Risking Connection®

About This Program

Target Population: Organizations with professionals and paraprofessionals, and others who work with survivors (children, adolescents, and adults) of traumatic life events, especially those with histories of childhood trauma

For organizations that serve children ages: 0 – 25

Program Overview

Risking Connection® is a foundational trauma training program that grew out of a consumer trauma survivor lawsuit. It is based on constructivist self-development theory (CSDT), an integrative theory drawing on attachment theory, relational psychoanalytic theory, developmental psychopathology, and theory of cognitive schemas. Risking Connection® provides a way for organizations and systems to change their culture to one that is trauma-informed and trauma-responsive. It uses a train-the-trainer model of dissemination whereby organizations gain the internal capacity to conduct Risking Connection® trainings and sustain a trauma-informed culture.

This model emphasizes:

  • A framework for understanding common trauma symptoms
  • A common inclusive language
  • Relationships as the primary agent of change
  • Respect for, and care of, both the client and the service provider (vicarious traumatization) as critical to healing
  • Strategies and tools to support adoption of the model in clinical, social, and organizational processes

Program Goals

The goals of Risking Connection® are:

    • Knowledgeable of content and models essential to Risking Connection®
    • Increase in favorable beliefs about trauma-informed care
    • Demonstrates behaviors aligned with trauma-informed care
    • Increase in compassion satisfaction
    • Decrease in burnout and secondary (or vicarious) traumatic stress
    • Reduce the use of restraints and seclusion with residents
    • Decrease in likelihood to leave organization
    • Decrease in staff injuries from client management
    • Increase in staff satisfaction with job
    • Increase in ability to keep children in care

    Logic Model

    The program representative did not provide information about a Logic Model for Risking Connection®.

    Essential Components

    The essential components of Risking Connection® include:

    • Risking Connection enables organizations to adopt a staff training model that provides foundational training of staff about trauma and trauma-informed care.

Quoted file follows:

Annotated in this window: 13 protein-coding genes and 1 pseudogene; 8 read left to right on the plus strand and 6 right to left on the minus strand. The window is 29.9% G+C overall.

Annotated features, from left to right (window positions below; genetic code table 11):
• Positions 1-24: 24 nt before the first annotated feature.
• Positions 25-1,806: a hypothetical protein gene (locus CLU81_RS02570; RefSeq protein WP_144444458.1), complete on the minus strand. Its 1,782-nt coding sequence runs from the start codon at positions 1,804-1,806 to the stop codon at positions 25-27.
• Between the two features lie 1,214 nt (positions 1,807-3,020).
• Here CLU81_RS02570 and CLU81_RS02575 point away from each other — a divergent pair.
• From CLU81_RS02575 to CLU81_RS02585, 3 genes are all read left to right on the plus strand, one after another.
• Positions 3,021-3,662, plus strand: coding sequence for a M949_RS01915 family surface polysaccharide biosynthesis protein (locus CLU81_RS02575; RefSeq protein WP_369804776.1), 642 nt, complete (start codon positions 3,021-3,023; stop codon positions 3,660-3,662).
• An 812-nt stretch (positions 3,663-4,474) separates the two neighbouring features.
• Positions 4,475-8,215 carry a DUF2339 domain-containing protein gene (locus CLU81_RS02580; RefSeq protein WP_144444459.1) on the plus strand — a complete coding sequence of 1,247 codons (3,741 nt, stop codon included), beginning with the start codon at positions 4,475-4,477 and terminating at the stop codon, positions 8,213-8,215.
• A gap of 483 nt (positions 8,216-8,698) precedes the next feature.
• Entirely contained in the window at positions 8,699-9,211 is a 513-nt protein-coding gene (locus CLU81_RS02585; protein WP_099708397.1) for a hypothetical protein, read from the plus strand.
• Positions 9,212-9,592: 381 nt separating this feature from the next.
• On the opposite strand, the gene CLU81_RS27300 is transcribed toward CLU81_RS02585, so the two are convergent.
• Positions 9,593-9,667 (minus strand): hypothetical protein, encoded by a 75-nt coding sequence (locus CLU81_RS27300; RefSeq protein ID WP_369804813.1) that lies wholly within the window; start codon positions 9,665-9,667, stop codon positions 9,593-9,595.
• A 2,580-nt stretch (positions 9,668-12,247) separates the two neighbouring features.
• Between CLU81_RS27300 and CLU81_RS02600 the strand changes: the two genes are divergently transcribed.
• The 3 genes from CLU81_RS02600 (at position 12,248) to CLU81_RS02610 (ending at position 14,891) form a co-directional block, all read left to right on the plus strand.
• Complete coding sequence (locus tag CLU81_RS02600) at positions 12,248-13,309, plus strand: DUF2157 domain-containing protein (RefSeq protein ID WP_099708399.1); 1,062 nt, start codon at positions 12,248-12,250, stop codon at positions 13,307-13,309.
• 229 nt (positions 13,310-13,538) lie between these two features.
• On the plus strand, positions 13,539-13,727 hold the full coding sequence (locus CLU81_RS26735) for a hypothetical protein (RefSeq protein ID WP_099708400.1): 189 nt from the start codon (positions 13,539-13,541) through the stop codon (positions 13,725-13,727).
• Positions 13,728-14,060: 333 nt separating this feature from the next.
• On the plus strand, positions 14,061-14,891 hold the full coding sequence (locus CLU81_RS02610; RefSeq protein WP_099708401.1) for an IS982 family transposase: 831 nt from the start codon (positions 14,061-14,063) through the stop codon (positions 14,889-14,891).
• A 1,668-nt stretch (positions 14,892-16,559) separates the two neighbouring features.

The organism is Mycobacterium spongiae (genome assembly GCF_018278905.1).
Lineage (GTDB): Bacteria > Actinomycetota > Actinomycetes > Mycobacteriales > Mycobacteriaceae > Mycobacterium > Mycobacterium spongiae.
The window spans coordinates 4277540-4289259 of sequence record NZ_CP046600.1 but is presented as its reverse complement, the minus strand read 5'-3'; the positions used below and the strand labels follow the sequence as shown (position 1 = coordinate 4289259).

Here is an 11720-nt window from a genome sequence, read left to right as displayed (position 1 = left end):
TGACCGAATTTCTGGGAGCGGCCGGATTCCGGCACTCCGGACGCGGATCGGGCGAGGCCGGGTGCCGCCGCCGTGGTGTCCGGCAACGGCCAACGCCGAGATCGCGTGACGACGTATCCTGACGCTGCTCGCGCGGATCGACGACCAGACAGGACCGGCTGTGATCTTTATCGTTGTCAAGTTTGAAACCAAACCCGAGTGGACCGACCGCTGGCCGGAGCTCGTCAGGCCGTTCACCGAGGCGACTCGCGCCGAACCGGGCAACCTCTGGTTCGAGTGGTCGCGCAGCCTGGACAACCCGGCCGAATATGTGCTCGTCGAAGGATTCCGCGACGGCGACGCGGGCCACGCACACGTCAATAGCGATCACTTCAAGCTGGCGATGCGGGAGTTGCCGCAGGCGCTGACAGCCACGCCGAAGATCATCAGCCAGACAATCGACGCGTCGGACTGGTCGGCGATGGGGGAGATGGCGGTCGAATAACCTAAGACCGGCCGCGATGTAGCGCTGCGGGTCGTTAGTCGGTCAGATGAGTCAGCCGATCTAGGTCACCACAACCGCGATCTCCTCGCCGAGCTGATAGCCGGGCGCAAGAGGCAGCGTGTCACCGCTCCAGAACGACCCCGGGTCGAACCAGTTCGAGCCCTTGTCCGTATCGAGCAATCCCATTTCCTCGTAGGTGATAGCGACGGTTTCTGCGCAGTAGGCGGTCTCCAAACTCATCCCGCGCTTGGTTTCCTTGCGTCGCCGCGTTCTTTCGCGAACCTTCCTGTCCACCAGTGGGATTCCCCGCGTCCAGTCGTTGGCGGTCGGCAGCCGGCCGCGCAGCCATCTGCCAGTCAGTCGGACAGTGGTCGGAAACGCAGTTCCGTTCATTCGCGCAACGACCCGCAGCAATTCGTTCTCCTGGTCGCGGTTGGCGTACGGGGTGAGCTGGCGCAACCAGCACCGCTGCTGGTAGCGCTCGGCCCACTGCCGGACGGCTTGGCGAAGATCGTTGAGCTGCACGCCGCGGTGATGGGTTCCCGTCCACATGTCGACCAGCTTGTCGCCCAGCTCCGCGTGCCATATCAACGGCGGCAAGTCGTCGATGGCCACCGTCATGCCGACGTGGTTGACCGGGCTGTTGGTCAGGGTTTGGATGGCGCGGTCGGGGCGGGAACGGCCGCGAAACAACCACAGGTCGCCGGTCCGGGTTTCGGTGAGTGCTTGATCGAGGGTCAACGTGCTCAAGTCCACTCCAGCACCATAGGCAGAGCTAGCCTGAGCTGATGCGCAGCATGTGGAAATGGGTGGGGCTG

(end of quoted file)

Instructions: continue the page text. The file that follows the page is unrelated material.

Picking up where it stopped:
• Organizations can include inpatient and outpatient mental health foster care, hospitals, peer recovery programs, after school programs, community outreach, faith communities, residential care, juvenile justice, and therapeutic schools.
    • Organizations are supported in implementing the staff training model and trauma-informed care by joining an international community of agencies who are engaged in a similar process.
    • After adopting Risking Connection, organizations will have a cadre of highly-trained trainers who can train Risking Connection in an ongoing way at their organization. Most organizations make this a mandated training for their staff.
    • Staff at organizations using Risking Connection has a common language, theory, and framework to describe and understand the behavior their trauma survivor clients engage in.
    • Staff learns knowledge about psychological trauma and trauma-informed care, develop beliefs and attitudes favorable to trauma-informed care, and change behaviors to implement a trauma-informed culture.
    • Staff displays RICH relationships with clients and their peers. RICH relationships are characterized by Respect, Information, Connection, and Hope.
    • Risking Connection teaches organizations to:
      • Utilize the Risking Connection framework to respond to the impact of traumatic life events
      • Frame common symptoms and behaviors as adaptations to traumatic life events
      • Respond to survivors of traumatic experiences from a strengths-based approach
      • Demonstrate collaborative crisis management that reduces the risk of re-traumatization
      • Demonstrate increased self-awareness of their reactions to individual clients
      • Integrate knowledge of the impact of vicarious traumatization in the formulation of organizational and individual self-care plans
      • Create trauma-responsive cultures including policies, processes, and people systems

    Program Delivery

    Recommended Intensity: